- Also: Anytime JW3 and Jank are combining for double-digit points and rebounds, Mizzou's in very good shape. That was just about the perfect Jankovic on Friday night: an extra shooting guard on offense and an actual rebounding presence on defense. When he's on (never a given), he makes it nearly impossible for an opponent to match up with Missouri. Mizzou just has to be good enough overall that it doesn't have to count on Jank.
- But back to JW3 … that's exactly what we want to see from him this year. He doesn't have to post 15 & 10, but if he can get to 7-11 points and 5-9 rebounds, he's going to be a lovely asset as a freshman.
- He didn't do much (nor did he have to), but Jordan Clarkson is a really smooth athlete. He seems very much in control and confident, he finishes around the rim, and while he was more shooting guard than point guard on Friday, that's just fine when Wes Clark is doing what Wes Clark did. Obviously the fouls are a bit worrisome, but that goes for all of college basketball right now until the rules changes begin to loosen up play a bit.
- It's been a while since I was as scared of a free throw motion as I am of Torren Jones'. He went 1-for-2 from the line, and honestly, I'll take that every time. If he can avoid dipping below 50 percent, he's got enough assets -- hustle and power, basically -- to put in 8-12 minutes per game this year.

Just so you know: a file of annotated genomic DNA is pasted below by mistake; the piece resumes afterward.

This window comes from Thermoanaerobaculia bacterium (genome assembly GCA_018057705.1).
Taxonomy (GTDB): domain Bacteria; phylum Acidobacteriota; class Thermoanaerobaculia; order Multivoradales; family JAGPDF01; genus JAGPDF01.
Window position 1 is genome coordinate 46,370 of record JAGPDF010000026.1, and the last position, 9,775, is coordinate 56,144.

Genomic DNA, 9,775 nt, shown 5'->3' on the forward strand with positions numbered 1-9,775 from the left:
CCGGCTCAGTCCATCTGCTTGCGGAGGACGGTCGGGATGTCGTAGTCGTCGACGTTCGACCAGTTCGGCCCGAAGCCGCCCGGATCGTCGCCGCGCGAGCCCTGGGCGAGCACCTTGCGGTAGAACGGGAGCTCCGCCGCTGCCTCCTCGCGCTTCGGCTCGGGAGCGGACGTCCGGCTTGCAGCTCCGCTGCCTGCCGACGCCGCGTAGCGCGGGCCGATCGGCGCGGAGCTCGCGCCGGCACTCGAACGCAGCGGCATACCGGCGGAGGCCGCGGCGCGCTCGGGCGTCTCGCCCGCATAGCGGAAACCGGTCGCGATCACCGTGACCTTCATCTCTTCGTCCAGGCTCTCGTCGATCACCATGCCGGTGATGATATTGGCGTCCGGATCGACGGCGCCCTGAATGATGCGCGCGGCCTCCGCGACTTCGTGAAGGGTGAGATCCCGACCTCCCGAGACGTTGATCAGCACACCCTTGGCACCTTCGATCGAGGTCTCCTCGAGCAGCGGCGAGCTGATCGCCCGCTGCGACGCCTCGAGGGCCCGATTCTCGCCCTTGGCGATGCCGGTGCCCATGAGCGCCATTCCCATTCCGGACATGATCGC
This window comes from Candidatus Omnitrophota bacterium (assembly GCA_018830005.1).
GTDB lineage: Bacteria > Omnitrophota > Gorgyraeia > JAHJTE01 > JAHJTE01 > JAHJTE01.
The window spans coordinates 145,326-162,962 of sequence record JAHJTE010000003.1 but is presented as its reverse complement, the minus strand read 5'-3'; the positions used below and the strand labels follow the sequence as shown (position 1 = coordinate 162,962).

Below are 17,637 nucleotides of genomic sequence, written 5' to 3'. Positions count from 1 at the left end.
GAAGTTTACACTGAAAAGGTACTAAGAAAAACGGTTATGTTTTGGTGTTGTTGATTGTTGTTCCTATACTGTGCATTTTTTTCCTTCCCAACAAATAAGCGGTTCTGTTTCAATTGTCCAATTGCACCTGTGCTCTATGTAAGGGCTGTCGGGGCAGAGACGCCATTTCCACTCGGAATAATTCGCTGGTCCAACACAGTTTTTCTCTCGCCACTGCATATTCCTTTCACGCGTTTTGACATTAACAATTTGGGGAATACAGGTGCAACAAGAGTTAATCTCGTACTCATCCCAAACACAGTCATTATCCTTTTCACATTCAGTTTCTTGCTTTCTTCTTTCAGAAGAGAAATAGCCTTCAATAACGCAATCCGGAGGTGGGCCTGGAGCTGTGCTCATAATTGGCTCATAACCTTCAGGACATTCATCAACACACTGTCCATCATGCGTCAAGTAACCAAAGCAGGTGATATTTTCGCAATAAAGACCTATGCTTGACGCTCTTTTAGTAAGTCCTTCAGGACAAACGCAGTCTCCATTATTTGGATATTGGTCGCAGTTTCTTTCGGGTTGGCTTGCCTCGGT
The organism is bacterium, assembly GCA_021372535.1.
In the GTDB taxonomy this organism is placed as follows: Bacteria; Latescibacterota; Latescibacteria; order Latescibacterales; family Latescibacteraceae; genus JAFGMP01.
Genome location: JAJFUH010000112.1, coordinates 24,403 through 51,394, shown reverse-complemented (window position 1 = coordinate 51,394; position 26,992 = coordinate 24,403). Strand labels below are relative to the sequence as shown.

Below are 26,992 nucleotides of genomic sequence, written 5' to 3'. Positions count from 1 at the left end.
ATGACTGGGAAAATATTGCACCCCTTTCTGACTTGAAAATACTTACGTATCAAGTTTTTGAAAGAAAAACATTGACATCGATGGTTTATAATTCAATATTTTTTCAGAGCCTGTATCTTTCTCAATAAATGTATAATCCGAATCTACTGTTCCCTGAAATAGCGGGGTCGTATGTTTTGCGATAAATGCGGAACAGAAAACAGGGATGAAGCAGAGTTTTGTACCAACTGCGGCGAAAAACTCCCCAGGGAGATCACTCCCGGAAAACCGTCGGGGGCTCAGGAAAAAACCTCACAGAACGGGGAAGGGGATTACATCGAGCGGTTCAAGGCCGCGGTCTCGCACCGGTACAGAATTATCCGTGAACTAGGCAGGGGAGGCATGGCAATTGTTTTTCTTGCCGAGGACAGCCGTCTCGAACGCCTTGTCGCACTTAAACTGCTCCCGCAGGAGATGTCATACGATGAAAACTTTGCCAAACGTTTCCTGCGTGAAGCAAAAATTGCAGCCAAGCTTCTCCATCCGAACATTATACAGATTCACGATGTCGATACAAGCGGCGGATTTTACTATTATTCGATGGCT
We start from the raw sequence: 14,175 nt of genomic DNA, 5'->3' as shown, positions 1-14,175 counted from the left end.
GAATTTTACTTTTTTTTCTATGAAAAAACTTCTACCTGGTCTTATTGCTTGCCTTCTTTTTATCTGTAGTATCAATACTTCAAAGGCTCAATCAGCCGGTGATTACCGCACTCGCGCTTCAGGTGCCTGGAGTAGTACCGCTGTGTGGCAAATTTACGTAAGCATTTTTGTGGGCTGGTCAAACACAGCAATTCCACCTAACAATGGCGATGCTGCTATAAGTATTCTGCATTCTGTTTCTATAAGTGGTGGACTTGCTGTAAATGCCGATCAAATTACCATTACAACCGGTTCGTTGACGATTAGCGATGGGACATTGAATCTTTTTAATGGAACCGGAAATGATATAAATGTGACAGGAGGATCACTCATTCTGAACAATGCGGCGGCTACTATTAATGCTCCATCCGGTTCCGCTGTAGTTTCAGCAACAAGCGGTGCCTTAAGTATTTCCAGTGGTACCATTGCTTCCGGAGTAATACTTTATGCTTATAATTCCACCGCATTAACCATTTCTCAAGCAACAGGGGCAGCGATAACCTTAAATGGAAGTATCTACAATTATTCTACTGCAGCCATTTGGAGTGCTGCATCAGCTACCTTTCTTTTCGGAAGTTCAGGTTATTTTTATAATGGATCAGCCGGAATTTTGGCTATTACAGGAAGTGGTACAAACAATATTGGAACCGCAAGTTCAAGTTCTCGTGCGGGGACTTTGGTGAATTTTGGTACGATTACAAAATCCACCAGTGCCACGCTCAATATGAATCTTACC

We saw a lot of exciting things from the youngsters on Friday night, but now they have to prove they can deliver again and again.
AdjGS: a take-off of the Game Score metric (definition here) accepted by a lot of basketball stat nerds. It takes points, assists, rebounds (offensive & defensive), steals, blocks, turnovers and fouls into account to determine an individual's "score" for a given game. The "adjustment" in Adjusted Game Score is simply matching the total game scores to the total points scored in the game, thereby redistributing the game's points scored to those who had the biggest impact on the game itself, instead of just how many balls a player put through a basket.
Usage%: This "estimates the % of team possessions a player consumes while on the floor" (via). The usage of those possessions is determined via a formula using field goal and free throw attempts, offensive rebounds, assists and turnovers. The higher the number, the more prevalent a player is (good or bad) in a team's offensive outcome.
Floor%: Via Basketball-Reference.com: Floor % answers the question, "when Player X uses a possession, what is the probability that his team scores at least 1 point?". The higher the Floor%, the more frequently the team probably scores when the given player is involved.
Touches/Possession: Using field goal attempts, free throw attempts, assists and turnovers, Touches attempt to estimate "the number of times a player touched the ball in an attacking position on the floor." Take the estimated touches and divide it by the estimated number of possessions for which a player was on the court, and you get a rough idea of how many times a player touched the ball in a given possession. For point guards, you'll see the number in the 3-4 range. For shooting guards and wings, 2-3. For an offensively limited center, 1.30. You get the idea.
Anyway, using the Touches figure, we can estimate the percentage of time a player "in an attacking position" passes, shoots, turns the ball over, or gets fouled.